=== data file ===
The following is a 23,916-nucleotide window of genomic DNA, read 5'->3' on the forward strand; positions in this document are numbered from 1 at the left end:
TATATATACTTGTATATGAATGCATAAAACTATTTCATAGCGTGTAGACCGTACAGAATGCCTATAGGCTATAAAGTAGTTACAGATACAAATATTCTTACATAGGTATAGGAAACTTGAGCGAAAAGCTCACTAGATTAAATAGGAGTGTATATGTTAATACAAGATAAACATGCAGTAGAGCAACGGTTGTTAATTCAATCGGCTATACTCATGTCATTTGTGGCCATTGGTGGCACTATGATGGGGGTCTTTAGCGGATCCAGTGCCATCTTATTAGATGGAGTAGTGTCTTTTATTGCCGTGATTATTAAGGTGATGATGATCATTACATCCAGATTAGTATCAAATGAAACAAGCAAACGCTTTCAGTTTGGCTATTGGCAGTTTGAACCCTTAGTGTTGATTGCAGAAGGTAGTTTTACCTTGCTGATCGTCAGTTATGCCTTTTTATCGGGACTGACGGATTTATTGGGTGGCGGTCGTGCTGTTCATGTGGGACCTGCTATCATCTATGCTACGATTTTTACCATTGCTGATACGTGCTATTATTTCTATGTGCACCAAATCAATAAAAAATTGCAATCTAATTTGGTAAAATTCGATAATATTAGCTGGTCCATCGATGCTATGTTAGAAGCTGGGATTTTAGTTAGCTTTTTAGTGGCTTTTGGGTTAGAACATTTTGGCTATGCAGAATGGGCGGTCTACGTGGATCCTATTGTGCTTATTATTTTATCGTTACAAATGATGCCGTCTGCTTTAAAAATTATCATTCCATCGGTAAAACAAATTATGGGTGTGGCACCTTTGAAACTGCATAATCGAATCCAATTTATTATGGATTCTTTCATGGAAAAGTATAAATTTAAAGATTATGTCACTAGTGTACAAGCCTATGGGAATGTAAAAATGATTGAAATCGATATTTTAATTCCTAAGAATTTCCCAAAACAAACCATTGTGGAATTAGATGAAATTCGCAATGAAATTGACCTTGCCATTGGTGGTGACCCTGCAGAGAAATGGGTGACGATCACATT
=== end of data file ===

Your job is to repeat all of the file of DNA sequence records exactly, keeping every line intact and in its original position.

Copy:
The following is a 23,916-nucleotide window of genomic DNA, read 5'->3' on the forward strand; positions in this document are numbered from 1 at the left end:
TATATATACTTGTATATGAATGCATAAAACTATTTCATAGCGTGTAGACCGTACAGAATGCCTATAGGCTATAAAGTAGTTACAGATACAAATATTCTTACATAGGTATAGGAAACTTGAGCGAAAAGCTCACTAGATTAAATAGGAGTGTATATGTTAATACAAGATAAACATGCAGTAGAGCAACGGTTGTTAATTCAATCGGCTATACTCATGTCATTTGTGGCCATTGGTGGCACTATGATGGGGGTCTTTAGCGGATCCAGTGCCATCTTATTAGATGGAGTAGTGTCTTTTATTGCCGTGATTATTAAGGTGATGATGATCATTACATCCAGATTAGTATCAAATGAAACAAGCAAACGCTTTCAGTTTGGCTATTGGCAGTTTGAACCCTTAGTGTTGATTGCAGAAGGTAGTTTTACCTTGCTGATCGTCAGTTATGCCTTTTTATCGGGACTGACGGATTTATTGGGTGGCGGTCGTGCTGTTCATGTGGGACCTGCTATCATCTATGCTACGATTTTTACCATTGCTGATACGTGCTATTATTTCTATGTGCACCAAATCAATAAAAAATTGCAATCTAATTTGGTAAAATTCGATAATATTAGCTGGTCCATCGATGCTATGTTAGAAGCTGGGATTTTAGTTAGCTTTTTAGTGGCTTTTGGGTTAGAACATTTTGGCTATGCAGAATGGGCGGTCTACGTGGATCCTATTGTGCTTATTATTTTATCGTTACAAATGATGCCGTCTGCTTTAAAAATTATCATTCCATCGGTAAAACAAATTATGGGTGTGGCACCTTTGAAACTGCATAATCGAATCCAATTTATTATGGATTCTTTCATGGAAAAGTATAAATTTAAAGATTATGTCACTAGTGTACAAGCCTATGGGAATGTAAAAATGATTGAAATCGATATTTTAATTCCTAAGAATTTCCCAAAACAAACCATTGTGGAATTAGATGAAATTCGCAATGAAATTGACCTTGCCATTGGTGGTGACCCTGCAGAGAAATGGGTGACGATCACATT